Small businesses seeking to ward off key health-law provisions—at least for a while—are weighing offers by some large insurers to hit the reset button on their yearlong health plan contracts in December.
Many contracts normally restart at the beginning of January. But, pushing the date to December could allow small firms to delay the impact of key health-law provisions that broadly kick in once plans renew after Jan. 1.
Insurers including Aetna Inc., UnitedHealth Group Inc., and Humana Inc. are all offering companies the chance to do so. Under the law, small businesses' health plans would have to cover a range of required benefits and face pricing rules that spread the risk of costly medical bills. That can particularly raise prices for companies with younger, healthier workers but may lead to small increases, or even reductions, for businesses with less-healthy workers.
Companies with less-healthy workers would save money by waiting for the law to take effect before renewing, the document showed. In some cases, the less-healthy small groups listed in the document would even see their premium rates decrease under the law.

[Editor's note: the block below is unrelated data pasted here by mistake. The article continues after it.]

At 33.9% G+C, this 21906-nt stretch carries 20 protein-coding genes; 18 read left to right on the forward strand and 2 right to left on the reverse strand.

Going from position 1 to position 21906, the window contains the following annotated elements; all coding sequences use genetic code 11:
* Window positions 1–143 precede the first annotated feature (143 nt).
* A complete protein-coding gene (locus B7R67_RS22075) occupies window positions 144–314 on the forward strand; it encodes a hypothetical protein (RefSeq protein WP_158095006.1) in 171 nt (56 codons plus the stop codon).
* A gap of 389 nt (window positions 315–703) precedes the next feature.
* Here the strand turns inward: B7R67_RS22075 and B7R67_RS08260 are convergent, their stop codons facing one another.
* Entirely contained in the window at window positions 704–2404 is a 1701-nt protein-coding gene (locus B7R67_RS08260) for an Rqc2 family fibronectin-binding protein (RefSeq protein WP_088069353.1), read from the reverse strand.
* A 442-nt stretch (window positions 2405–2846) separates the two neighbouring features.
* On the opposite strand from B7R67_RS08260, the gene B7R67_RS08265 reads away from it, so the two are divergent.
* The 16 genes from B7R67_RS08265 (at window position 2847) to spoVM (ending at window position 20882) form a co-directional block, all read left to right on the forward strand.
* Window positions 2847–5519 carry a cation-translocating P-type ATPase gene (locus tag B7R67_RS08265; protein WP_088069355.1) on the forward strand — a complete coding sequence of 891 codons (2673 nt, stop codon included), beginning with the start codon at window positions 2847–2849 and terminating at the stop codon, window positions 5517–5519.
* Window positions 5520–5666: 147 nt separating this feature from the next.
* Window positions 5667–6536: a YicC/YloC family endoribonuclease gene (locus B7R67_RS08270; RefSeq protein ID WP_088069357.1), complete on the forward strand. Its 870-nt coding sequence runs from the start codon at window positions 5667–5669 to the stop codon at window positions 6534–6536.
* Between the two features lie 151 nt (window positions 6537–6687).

Humana said it "aims to be responsive to the needs of our customers" and that it is offering early renewals "upon request." Aetna said in a blog item that "helping individuals and small businesses who want to keep the plan they have, as allowed under the [health law], can help save on premiums and limit disruption." UnitedHealth said it has always offered the opportunity to renew plans early if an employer wants to.
Some regulators and benefits lawyers have questioned the tactic. The Illinois Department of Insurance warned health insurers late last month it wouldn't approve policies with "arbitrary" renewal dates meant to "delay compliance with the reforms." This month, Rhode Island regulators said they wouldn't allow early renewals of health plans for small businesses.
Hill House Products, a distributor of small industrial motors with 10 employees, plans to consider renewing its health plan early, said Lianne Hill, the San Clemente, Calif., firm's co-owner. If she can delay an increase in her coverage costs, she will likely start a new plan late this year, rather than next March, when her current plan runs out. "Everything helps," she said. "Even if it's short term, at least it's something."
A version of this article appeared May 28, 2013, on page B2 in the U.S. edition of The Wall Street Journal, with the headline: Some Small Firms Try Early Insurance Renewal to Blunt Health Law.
To determine if your small group health insurance plan would benefit from early renewal, please contact John Caris at 707-935-6294 x103 or Contact him.